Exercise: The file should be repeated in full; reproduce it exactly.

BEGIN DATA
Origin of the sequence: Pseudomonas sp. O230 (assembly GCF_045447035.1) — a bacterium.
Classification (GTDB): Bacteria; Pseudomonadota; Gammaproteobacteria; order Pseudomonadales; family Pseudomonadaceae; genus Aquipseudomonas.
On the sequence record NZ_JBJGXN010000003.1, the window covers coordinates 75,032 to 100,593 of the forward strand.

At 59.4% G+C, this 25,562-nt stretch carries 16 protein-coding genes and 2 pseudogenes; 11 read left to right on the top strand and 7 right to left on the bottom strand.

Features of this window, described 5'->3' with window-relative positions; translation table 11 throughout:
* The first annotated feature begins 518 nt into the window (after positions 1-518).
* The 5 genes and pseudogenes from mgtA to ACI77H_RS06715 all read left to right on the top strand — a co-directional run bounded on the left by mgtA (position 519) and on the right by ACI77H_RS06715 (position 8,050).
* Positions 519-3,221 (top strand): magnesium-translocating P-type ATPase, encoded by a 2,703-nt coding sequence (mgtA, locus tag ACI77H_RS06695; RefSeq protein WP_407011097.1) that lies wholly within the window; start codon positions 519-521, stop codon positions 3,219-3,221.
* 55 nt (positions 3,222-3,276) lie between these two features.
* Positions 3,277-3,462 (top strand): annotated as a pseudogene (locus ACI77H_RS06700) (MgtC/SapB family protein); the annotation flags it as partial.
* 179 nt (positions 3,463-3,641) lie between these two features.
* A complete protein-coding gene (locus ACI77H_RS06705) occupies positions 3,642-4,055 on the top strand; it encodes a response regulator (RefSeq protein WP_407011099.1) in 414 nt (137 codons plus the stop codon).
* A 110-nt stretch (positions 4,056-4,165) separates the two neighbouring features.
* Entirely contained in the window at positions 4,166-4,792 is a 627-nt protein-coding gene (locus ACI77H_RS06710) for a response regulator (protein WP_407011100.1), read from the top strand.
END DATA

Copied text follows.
Origin of the sequence: Pseudomonas sp. O230 (assembly GCF_045447035.1) — a bacterium.
Classification (GTDB): Bacteria; Pseudomonadota; Gammaproteobacteria; order Pseudomonadales; family Pseudomonadaceae; genus Aquipseudomonas.
On the sequence record NZ_JBJGXN010000003.1, the window covers coordinates 75,032 to 100,593 of the forward strand.

At 59.4% G+C, this 25,562-nt stretch carries 16 protein-coding genes and 2 pseudogenes; 11 read left to right on the top strand and 7 right to left on the bottom strand.

Features of this window, described 5'->3' with window-relative positions; translation table 11 throughout:
* The first annotated feature begins 518 nt into the window (after positions 1-518).
* The 5 genes and pseudogenes from mgtA to ACI77H_RS06715 all read left to right on the top strand — a co-directional run bounded on the left by mgtA (position 519) and on the right by ACI77H_RS06715 (position 8,050).
* Positions 519-3,221 (top strand): magnesium-translocating P-type ATPase, encoded by a 2,703-nt coding sequence (mgtA, locus tag ACI77H_RS06695; RefSeq protein WP_407011097.1) that lies wholly within the window; start codon positions 519-521, stop codon positions 3,219-3,221.
* 55 nt (positions 3,222-3,276) lie between these two features.
* Positions 3,277-3,462 (top strand): annotated as a pseudogene (locus ACI77H_RS06700) (MgtC/SapB family protein); the annotation flags it as partial.
* 179 nt (positions 3,463-3,641) lie between these two features.
* A complete protein-coding gene (locus ACI77H_RS06705) occupies positions 3,642-4,055 on the top strand; it encodes a response regulator (RefSeq protein WP_407011099.1) in 414 nt (137 codons plus the stop codon).
* A 110-nt stretch (positions 4,056-4,165) separates the two neighbouring features.
* Entirely contained in the window at positions 4,166-4,792 is a 627-nt protein-coding gene (locus ACI77H_RS06710) for a response regulator (protein WP_407011100.1), read from the top strand.